ALBUM REVIEW: Heavy Temple – Lupi Amoris

The first proper album from Heavy Temple sees the Philadelphia power trio in a rather interesting position. Aside from featuring a new lineup of players behind bassist/vocalist High Priestess Nighthawk, Lupi Amoris (Magnetic Eye Records) doesn’t seem too different from the two EPs released before it. It isn’t that much longer than those EPs, consisting of five tracks totaling thirty-three minutes long, and is executed in a similarly free-flowing Heavy Psych style.

However, the musicianship immediately stands out from its predecessors as the performances here come with considerably more gumption. The bass often establishes the pacing with solidly anchored lines and the vocals consist of ethereal howls above it all, allowing the other two to go crazy in between. The guitars provide a mix of weighted rhythms and extensively psychedelic leads while the drums put in some extra hustle along with some looser patterns. It certainly feels like their heaviest iteration, even if it still draws from the same template.

This loose-heavy approach also plays out in the songwriting. The structures are quite jam-oriented as just about every track features some sort of extended introduction, culminating in “Howling Of A Prothalamion” closing the album as a full instrumental. It makes for a cohesive whole though I must admit that individual tracks are a little trickier to feel out. “A Desert Through The Trees” does start things off with some of that hustle early on while “The Wolf” and “Isabella (With Unrelenting Fangs)” make the most of those tripped-out textures, but the bookending synth sounds on “Howling Of A Prothalamion” help it stand out the most.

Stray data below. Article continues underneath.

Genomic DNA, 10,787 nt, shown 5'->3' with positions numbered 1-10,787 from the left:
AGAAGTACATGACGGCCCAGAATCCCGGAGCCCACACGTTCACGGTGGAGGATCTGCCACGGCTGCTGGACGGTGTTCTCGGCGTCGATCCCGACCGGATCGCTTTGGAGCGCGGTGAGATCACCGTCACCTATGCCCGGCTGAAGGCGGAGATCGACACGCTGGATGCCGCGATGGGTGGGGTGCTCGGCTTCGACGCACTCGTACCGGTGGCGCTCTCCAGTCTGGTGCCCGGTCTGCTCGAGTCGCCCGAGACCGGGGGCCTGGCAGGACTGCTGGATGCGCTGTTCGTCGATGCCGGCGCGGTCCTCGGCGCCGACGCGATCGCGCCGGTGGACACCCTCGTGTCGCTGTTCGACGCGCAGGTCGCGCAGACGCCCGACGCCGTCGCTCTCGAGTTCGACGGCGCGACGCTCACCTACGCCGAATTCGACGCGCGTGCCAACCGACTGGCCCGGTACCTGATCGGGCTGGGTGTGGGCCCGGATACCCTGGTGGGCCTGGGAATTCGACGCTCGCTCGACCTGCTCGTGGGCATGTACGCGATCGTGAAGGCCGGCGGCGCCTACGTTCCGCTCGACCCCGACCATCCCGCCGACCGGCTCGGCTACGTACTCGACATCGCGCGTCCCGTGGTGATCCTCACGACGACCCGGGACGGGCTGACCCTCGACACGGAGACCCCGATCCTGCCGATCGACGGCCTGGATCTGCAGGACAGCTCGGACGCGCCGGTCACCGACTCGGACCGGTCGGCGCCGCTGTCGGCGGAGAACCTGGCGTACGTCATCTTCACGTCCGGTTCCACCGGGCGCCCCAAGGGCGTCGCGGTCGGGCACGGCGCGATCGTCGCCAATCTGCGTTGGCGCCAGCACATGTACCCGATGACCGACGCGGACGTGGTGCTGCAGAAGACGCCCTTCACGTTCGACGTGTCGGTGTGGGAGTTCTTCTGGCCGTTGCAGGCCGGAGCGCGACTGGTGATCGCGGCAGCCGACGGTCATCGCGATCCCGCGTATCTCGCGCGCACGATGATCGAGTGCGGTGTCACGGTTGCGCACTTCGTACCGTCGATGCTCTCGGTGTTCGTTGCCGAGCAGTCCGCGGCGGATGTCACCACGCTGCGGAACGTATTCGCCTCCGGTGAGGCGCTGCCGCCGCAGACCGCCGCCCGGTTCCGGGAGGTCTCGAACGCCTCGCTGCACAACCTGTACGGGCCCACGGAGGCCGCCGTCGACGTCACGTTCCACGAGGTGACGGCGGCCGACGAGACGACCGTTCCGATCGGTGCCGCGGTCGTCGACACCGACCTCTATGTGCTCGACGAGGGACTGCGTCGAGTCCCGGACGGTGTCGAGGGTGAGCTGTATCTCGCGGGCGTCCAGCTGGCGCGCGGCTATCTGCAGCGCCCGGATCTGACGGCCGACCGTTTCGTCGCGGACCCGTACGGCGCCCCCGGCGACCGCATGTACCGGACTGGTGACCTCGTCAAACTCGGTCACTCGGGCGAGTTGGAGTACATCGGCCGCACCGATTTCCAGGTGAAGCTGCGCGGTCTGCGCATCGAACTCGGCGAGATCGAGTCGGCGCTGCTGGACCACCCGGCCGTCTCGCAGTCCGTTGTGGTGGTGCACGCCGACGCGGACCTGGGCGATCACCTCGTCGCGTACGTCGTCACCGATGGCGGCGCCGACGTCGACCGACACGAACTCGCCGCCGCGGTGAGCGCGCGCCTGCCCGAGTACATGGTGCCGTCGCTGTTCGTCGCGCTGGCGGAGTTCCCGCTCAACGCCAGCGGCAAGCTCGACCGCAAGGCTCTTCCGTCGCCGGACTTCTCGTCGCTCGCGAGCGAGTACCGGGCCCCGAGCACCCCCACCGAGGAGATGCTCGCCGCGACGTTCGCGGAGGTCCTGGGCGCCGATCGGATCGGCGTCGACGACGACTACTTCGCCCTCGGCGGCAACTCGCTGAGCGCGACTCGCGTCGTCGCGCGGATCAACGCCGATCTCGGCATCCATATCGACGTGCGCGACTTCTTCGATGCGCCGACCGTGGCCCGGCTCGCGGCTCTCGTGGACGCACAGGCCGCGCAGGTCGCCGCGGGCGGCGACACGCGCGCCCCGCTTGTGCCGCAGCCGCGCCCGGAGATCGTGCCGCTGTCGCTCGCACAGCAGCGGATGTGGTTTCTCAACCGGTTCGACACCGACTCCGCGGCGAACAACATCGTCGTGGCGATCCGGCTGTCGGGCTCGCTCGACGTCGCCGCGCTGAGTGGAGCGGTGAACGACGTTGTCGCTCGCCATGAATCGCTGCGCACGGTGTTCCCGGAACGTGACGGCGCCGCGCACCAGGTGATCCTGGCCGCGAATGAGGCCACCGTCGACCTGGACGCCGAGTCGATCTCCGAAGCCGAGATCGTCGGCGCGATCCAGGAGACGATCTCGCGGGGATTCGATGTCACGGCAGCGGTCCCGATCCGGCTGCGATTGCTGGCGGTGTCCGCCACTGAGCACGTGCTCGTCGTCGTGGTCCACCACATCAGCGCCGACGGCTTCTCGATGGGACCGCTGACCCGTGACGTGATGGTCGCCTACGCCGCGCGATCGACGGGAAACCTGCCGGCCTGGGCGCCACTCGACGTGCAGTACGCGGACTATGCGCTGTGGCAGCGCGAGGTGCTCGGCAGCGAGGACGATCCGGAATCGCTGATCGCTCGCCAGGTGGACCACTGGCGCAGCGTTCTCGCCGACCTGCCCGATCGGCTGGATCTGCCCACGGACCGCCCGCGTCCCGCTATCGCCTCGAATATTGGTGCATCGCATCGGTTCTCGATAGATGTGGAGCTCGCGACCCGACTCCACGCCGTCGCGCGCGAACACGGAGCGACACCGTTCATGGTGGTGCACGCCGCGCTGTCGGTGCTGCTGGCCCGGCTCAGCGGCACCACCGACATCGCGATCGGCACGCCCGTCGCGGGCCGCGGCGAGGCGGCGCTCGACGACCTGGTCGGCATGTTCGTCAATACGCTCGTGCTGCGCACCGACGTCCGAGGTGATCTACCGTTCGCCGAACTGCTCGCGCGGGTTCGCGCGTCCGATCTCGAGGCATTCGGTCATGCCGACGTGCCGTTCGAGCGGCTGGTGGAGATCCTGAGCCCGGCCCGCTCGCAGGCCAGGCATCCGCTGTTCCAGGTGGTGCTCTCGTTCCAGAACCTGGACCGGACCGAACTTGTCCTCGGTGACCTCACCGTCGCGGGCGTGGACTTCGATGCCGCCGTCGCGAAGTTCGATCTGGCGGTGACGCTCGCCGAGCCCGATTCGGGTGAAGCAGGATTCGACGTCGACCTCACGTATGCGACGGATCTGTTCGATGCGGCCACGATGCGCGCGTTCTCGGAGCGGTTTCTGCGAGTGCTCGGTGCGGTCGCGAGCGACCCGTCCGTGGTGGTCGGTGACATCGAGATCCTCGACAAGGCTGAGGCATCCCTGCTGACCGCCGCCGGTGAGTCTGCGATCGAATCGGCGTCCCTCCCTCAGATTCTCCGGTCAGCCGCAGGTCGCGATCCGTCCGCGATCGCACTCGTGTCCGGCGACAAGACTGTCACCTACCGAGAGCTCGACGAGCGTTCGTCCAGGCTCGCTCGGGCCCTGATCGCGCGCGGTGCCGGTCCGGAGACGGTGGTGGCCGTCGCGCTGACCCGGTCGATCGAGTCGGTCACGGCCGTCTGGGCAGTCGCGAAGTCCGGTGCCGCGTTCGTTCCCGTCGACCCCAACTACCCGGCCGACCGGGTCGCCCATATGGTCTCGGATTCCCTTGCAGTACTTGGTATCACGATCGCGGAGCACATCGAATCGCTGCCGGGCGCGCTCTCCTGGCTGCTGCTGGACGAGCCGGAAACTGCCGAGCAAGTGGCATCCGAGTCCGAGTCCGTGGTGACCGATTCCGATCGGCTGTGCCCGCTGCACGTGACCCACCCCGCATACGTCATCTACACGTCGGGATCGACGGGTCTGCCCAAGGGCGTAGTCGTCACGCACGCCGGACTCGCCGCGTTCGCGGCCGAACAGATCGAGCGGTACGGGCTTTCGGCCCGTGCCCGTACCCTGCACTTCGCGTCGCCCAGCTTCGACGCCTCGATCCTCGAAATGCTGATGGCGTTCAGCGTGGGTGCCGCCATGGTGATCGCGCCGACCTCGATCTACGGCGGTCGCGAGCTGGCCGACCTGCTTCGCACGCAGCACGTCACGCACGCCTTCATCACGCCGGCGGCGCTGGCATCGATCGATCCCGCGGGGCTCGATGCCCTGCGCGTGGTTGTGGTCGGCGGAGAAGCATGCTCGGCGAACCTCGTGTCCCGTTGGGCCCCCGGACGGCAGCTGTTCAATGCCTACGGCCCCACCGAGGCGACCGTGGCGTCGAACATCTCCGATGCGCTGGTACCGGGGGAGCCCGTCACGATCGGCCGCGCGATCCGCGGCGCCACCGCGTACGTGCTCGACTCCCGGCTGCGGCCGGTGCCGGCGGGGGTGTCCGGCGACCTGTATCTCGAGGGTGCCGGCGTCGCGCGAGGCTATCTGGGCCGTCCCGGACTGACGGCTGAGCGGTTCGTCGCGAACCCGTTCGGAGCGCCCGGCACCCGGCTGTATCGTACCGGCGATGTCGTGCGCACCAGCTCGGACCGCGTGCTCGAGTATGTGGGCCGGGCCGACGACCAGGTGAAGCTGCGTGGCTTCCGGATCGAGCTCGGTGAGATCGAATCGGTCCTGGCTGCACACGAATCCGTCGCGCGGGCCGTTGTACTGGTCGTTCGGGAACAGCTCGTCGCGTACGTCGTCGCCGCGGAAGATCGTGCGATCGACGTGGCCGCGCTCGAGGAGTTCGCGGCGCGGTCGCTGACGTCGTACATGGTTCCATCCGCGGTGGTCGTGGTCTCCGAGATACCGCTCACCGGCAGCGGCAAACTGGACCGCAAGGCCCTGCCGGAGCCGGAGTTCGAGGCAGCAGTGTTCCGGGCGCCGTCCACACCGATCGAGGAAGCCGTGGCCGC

True to the aspiration of reaching their first full-length after years of development, Lupi Amoris is the best representation of Heavy Temple’s Heavy Psych sound so far. While the trio’s songwriting may still need a little more finetuning to really pop, the performances’ increased power carries the songs quite nicely. I would’ve loved to see the band follow the more Traditional Doom-style that High Priestess Nighthawk brought to her Woman Of Doom contribution last year, but this should sit well with fans of Ruby The Hatchet and Howling Giant.

Buy the album here:

7 / 10